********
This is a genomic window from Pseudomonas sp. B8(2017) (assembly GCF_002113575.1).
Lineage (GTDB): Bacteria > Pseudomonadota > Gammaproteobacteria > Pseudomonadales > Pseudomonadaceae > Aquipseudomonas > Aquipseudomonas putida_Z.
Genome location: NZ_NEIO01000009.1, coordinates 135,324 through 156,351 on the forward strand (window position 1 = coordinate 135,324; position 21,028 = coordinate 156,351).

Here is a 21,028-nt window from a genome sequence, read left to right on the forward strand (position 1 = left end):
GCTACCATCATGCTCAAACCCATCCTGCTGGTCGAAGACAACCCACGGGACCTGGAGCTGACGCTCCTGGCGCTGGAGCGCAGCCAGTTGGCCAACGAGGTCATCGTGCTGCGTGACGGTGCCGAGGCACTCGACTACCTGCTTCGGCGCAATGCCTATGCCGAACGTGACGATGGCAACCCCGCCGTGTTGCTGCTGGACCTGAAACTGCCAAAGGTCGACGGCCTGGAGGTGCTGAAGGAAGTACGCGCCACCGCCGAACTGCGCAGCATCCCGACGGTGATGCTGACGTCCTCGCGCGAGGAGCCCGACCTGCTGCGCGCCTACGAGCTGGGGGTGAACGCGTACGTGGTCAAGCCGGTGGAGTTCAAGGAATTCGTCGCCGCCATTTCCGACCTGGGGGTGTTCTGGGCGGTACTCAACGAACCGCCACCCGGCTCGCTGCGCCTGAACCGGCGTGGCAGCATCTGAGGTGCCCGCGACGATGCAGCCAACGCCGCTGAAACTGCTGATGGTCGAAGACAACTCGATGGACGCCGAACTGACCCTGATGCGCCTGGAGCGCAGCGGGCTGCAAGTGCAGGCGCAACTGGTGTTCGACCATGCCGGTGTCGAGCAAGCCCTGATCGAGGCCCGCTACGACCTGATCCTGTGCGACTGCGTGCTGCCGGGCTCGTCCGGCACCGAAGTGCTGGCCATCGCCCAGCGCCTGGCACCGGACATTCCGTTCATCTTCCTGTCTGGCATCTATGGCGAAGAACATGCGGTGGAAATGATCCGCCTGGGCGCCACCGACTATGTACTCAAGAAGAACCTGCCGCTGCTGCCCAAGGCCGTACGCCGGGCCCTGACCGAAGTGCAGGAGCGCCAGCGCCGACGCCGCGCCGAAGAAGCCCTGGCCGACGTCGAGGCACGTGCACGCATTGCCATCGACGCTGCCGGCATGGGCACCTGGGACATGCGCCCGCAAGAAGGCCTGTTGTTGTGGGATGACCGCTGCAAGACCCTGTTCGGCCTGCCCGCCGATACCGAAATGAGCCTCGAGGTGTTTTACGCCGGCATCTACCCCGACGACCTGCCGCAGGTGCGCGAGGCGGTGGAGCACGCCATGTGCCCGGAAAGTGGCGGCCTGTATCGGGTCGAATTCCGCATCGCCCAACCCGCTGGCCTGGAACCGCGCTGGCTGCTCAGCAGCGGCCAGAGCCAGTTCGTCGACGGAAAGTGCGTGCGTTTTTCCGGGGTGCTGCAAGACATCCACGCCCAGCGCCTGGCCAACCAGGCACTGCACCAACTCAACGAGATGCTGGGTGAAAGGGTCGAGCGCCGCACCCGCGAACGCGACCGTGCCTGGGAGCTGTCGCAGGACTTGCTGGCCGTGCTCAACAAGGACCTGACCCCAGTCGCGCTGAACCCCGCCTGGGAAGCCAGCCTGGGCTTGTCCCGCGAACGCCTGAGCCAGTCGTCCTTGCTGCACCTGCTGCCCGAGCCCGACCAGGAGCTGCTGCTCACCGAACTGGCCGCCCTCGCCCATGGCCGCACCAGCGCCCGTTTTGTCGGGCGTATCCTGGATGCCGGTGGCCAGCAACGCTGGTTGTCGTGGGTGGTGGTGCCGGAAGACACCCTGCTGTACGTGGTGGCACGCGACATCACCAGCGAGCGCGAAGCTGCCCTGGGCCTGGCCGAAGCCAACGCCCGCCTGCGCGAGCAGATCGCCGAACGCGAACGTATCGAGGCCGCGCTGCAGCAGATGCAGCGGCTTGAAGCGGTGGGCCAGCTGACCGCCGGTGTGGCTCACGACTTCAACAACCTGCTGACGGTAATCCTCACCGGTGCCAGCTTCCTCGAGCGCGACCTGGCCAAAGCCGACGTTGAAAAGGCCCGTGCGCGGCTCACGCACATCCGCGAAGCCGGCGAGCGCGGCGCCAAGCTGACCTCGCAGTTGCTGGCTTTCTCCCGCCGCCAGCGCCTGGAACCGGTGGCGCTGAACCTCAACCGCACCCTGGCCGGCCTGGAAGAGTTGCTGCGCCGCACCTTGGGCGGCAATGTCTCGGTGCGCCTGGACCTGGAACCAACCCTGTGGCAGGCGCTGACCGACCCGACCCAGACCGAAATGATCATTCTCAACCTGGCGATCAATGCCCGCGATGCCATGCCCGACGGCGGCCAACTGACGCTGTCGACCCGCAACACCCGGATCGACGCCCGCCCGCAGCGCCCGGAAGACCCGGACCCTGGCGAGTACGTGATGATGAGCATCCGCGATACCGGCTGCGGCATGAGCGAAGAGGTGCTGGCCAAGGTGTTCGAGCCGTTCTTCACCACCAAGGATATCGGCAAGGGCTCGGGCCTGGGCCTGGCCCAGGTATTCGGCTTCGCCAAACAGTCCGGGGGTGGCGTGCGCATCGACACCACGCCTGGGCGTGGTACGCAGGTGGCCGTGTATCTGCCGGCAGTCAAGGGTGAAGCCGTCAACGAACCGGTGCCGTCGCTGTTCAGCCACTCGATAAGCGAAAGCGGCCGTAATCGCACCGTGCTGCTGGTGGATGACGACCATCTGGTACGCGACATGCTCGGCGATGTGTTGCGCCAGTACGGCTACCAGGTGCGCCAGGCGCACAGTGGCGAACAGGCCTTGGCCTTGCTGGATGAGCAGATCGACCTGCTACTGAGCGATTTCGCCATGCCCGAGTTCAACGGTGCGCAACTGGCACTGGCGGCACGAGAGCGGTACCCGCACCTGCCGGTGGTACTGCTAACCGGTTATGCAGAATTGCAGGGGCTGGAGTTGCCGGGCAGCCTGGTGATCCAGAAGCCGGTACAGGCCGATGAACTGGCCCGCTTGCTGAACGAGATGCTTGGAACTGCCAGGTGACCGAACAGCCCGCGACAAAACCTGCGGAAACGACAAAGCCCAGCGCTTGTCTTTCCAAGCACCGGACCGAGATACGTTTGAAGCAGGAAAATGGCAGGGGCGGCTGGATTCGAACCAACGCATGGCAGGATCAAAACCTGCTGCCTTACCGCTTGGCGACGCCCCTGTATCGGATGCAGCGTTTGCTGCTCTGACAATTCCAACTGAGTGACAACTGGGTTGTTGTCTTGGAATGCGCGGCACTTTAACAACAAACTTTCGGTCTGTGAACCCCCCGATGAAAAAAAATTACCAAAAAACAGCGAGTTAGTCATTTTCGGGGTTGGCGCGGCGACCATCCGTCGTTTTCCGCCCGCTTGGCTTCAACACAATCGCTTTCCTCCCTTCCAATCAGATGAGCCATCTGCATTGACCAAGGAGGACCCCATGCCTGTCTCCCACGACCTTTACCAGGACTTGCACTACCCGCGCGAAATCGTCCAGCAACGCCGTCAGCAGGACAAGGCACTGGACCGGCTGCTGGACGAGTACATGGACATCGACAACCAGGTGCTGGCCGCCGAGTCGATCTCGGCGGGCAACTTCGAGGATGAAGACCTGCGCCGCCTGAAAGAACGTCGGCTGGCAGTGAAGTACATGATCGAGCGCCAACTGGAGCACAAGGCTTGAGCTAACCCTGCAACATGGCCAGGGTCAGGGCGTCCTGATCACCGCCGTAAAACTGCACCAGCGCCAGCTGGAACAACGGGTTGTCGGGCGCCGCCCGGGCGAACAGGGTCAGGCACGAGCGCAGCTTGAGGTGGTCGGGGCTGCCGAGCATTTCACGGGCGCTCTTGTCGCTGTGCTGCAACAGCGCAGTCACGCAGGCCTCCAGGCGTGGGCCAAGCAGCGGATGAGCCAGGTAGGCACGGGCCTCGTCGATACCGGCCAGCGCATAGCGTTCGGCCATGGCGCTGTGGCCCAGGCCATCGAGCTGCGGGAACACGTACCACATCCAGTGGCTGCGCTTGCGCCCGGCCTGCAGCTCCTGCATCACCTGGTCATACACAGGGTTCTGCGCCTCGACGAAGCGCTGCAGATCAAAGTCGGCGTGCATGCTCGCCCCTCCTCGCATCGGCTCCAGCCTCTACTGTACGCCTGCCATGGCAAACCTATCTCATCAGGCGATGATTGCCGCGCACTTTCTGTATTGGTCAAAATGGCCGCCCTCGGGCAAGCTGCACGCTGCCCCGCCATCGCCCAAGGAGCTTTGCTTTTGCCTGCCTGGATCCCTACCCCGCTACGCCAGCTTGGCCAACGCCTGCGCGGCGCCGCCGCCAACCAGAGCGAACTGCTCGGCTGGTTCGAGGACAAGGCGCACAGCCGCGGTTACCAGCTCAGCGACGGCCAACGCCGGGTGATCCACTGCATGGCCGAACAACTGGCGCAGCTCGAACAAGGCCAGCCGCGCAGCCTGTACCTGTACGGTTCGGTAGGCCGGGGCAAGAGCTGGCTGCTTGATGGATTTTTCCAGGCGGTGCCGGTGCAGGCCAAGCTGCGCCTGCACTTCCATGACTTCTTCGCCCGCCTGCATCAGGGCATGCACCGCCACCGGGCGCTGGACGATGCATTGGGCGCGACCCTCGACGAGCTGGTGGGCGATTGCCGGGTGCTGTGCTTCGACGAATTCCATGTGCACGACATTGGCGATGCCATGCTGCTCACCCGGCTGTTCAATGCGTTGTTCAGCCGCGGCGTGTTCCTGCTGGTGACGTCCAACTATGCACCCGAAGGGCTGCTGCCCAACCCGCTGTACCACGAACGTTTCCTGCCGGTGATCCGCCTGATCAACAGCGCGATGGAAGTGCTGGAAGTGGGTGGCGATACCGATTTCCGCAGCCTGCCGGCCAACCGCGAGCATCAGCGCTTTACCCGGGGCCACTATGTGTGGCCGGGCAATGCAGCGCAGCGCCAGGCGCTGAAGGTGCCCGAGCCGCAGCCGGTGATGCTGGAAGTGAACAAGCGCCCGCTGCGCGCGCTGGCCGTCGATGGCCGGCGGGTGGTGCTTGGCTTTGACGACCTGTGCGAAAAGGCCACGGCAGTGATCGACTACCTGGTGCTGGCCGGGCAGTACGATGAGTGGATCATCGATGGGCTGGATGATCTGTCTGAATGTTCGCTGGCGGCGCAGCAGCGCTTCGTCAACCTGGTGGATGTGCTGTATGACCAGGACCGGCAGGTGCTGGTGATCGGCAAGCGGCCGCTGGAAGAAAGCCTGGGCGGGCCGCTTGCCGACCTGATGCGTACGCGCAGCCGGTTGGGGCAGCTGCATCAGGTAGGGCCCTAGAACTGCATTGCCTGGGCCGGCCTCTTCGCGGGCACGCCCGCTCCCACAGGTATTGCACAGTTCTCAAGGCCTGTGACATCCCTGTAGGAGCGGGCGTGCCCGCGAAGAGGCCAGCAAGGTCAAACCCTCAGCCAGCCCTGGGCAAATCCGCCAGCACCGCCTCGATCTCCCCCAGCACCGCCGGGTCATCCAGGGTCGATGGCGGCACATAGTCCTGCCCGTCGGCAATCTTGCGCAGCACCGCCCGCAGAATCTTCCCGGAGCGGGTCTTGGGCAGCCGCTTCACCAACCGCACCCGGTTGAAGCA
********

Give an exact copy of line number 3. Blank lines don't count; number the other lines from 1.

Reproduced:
Genome location: NZ_NEIO01000009.1, coordinates 135,324 through 156,351 on the forward strand (window position 1 = coordinate 135,324; position 21,028 = coordinate 156,351).